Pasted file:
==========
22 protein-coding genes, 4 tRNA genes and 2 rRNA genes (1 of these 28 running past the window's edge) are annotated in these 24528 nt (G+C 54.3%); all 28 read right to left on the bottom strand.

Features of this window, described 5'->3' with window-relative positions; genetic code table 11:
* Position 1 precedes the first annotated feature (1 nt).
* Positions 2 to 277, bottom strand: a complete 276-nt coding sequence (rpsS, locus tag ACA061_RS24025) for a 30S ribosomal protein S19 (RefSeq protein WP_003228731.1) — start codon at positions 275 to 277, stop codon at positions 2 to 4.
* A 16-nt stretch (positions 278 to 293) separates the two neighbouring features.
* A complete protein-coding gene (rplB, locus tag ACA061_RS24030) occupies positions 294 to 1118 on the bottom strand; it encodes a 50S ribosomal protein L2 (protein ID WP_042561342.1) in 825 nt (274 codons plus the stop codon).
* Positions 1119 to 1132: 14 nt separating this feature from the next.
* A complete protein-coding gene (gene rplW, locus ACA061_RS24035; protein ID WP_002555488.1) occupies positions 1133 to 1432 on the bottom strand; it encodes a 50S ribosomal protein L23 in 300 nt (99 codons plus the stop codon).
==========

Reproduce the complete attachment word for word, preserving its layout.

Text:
22 protein-coding genes, 4 tRNA genes and 2 rRNA genes (1 of these 28 running past the window's edge) are annotated in these 24528 nt (G+C 54.3%); all 28 read right to left on the bottom strand.

Features of this window, described 5'->3' with window-relative positions; genetic code table 11:
* Position 1 precedes the first annotated feature (1 nt).
* Positions 2 to 277, bottom strand: a complete 276-nt coding sequence (rpsS, locus tag ACA061_RS24025) for a 30S ribosomal protein S19 (RefSeq protein WP_003228731.1) — start codon at positions 275 to 277, stop codon at positions 2 to 4.
* A 16-nt stretch (positions 278 to 293) separates the two neighbouring features.
* A complete protein-coding gene (rplB, locus tag ACA061_RS24030) occupies positions 294 to 1118 on the bottom strand; it encodes a 50S ribosomal protein L2 (protein ID WP_042561342.1) in 825 nt (274 codons plus the stop codon).
* Positions 1119 to 1132: 14 nt separating this feature from the next.
* A complete protein-coding gene (gene rplW, locus ACA061_RS24035; protein ID WP_002555488.1) occupies positions 1133 to 1432 on the bottom strand; it encodes a 50S ribosomal protein L23 in 300 nt (99 codons plus the stop codon).